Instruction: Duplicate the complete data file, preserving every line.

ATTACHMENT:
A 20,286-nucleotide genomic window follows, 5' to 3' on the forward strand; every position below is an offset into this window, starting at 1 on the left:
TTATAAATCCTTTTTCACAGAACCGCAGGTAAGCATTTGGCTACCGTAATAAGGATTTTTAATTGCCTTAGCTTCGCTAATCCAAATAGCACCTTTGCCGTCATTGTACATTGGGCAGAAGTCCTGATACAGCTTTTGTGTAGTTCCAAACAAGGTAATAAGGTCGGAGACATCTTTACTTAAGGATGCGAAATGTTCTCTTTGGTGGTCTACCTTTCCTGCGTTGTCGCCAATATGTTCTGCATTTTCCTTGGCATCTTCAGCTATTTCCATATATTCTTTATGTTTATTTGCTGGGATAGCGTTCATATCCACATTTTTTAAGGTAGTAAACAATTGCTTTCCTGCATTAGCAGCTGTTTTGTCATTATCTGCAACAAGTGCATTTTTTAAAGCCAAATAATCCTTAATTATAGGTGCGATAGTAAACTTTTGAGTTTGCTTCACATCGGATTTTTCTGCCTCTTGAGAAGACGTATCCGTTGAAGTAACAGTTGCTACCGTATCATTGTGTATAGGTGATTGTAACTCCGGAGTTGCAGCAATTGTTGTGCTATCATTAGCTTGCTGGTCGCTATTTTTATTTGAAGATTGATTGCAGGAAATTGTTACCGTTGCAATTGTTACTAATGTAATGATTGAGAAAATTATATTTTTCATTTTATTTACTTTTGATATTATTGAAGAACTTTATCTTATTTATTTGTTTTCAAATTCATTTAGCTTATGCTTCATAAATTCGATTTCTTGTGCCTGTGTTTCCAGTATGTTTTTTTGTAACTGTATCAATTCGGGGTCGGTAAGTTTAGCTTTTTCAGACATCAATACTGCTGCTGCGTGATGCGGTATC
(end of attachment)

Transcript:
A 20,286-nucleotide genomic window follows, 5' to 3' on the forward strand; every position below is an offset into this window, starting at 1 on the left:
TTATAAATCCTTTTTCACAGAACCGCAGGTAAGCATTTGGCTACCGTAATAAGGATTTTTAATTGCCTTAGCTTCGCTAATCCAAATAGCACCTTTGCCGTCATTGTACATTGGGCAGAAGTCCTGATACAGCTTTTGTGTAGTTCCAAACAAGGTAATAAGGTCGGAGACATCTTTACTTAAGGATGCGAAATGTTCTCTTTGGTGGTCTACCTTTCCTGCGTTGTCGCCAATATGTTCTGCATTTTCCTTGGCATCTTCAGCTATTTCCATATATTCTTTATGTTTATTTGCTGGGATAGCGTTCATATCCACATTTTTTAAGGTAGTAAACAATTGCTTTCCTGCATTAGCAGCTGTTTTGTCATTATCTGCAACAAGTGCATTTTTTAAAGCCAAATAATCCTTAATTATAGGTGCGATAGTAAACTTTTGAGTTTGCTTCACATCGGATTTTTCTGCCTCTTGAGAAGACGTATCCGTTGAAGTAACAGTTGCTACCGTATCATTGTGTATAGGTGATTGTAACTCCGGAGTTGCAGCAATTGTTGTGCTATCATTAGCTTGCTGGTCGCTATTTTTATTTGAAGATTGATTGCAGGAAATTGTTACCGTTGCAATTGTTACTAATGTAATGATTGAGAAAATTATATTTTTCATTTTATTTACTTTTGATATTATTGAAGAACTTTATCTTATTTATTTGTTTTCAAATTCATTTAGCTTATGCTTCATAAATTCGATTTCTTGTGCCTGTGTTTCCAGTATGTTTTTTTGTAACTGTATCAATTCGGGGTCGGTAAGTTTAGCTTTTTCAGACATCAATACTGCTGCTGCGTGATGCGGTATC